In the meantime, we went inside the casino to attend the Roger Whittaker performance, and found our seat in the packed auditorium; at a narrow table holding six people on each side. As we chatted with the two ladies across from me (next to Van), one said, “We drove all the way from the Palm Springs area to see Roger Whittaker. We’re going to stay overnight, then drive back.”
Roger Whittaker Live
Now we had new neighbors, of sorts, to get acquainted with, and the time went quickly. As we lamented the congested seating, one lady said, “Roger won’t come here unless they guarantee 1,000 people.” They were definitely fans, and showed us the program they’d bought, with pictures and information. All I really knew about Roger Whittaker was his music, which I played often, on our tape deck.
Roger had a strong following, and everyone applauded as he took his seat on a stool in front of his group: a guitarist, a drummer, and a pianist. Wearing a casual black shirt and pants, he wove stories from his life, with his music; some of which had an African flavor and beat, reflecting his having been born in Kenya, Africa; other music reflected his English background.
But the audience came to life when he sang his “career songs”: I Don’t Believe in If Anymore, Last Farewell, and Durham Town. And they mellowed as he sang The Wind Beneath my Wings, which he’d recorded with Chet Atkins, but was “popularized by someone else,” as he put it. Roger features whistling in his music, and encouraged this senior-oriented audience to participate, but without much success. However, they did clap in time with some of the catchier numbers, and when his female singing partner — with a Teresa Brewer style — pelted out Jambalaya, and another rouser, the old-timers came to life, and gave him a standing ovation to prompt an encore.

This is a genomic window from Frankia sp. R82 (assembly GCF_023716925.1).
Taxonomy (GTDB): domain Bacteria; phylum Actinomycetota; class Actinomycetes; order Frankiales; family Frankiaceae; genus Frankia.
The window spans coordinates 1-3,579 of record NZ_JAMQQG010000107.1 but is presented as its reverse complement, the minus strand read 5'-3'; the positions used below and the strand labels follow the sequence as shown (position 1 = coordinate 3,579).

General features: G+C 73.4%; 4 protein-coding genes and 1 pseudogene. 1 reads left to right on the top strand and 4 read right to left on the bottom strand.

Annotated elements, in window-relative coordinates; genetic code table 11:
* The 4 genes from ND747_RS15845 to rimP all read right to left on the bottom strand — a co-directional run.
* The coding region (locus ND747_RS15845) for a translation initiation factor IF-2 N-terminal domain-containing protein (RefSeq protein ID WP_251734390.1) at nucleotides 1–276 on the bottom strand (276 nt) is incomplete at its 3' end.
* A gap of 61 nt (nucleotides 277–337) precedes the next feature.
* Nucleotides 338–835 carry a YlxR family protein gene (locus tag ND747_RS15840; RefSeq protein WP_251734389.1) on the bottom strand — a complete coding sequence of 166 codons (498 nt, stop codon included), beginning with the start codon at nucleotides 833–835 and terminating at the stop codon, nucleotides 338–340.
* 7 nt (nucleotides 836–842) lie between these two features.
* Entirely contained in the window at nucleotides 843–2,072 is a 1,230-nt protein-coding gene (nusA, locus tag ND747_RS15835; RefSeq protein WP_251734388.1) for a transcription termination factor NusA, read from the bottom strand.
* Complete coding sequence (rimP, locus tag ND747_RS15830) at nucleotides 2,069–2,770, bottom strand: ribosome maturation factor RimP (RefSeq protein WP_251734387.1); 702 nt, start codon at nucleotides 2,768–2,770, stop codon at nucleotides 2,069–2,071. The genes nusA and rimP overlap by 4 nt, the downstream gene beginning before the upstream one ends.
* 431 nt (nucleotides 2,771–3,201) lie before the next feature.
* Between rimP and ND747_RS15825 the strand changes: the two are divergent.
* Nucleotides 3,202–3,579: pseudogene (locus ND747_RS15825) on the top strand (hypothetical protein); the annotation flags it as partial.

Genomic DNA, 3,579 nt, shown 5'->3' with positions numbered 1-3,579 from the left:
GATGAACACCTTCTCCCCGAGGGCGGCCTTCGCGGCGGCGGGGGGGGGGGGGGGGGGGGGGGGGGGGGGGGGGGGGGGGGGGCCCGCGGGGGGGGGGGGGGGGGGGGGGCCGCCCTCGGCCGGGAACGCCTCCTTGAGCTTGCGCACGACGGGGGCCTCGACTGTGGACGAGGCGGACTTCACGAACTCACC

By the end of the evening, we felt we’d made another good friend with our bespeckled, gray-haired compatriot, Roger Whittaker. And though we parted company from him, and our temporary neighbors, we carried a warm-glow from their companionship, which could be reflamed with the flick of our tape deck switch.
Back to Reality
Unfortunately, we didn’t reconnect with our parking lot neighbors, because they were gone when we returned, and we left early the next morning, before they were up and about. I felt a sense of loss, but knew that we’d touched lives for a brief time, and hopefully made their visit easier by passing along some of the information that had helped us enjoy our stay. And that’s how it is with RVing.
In retrospect, the main reason we didn’t stay longer to say “Goodbye” to Kent and Linda was because a van had sandwiched between their setup and ours, crowding so close to Freedom that Van could barely get out the door to check the area, before leaving. I felt trapped and uncomfortable, and I wanted to get out of there. Whether or not it was them, or something else, the energies in this lot felt stifling, and all I could think about was getting home.
When we arrived back at our Gold River RV parking lot, no one was in the access space, and Van easily drove home. Chuck’s tow-vehicle was gone from the spot next to ours, but the fifth-wheeler occupant was standing by the fence surveying the view.
Inside Information
I got out, and chatted about his job doing maintenance for Don Laughlin, “We saw you last night arranging chairs after the Roger Whittaker performance.”
“Yeah, I help with the setup, and then between shows. I actually have to measure the distance between each chair.” And he confirmed, “Roger Whittaker wants at least 1,000 people, so we have to take out the risers. Then put them back for the next entertainer. They all have their own ideas of how they want the room set up.”
“They must have a big space to store the stuff between shows,” I said.
“Not big enough,” Jimmy added.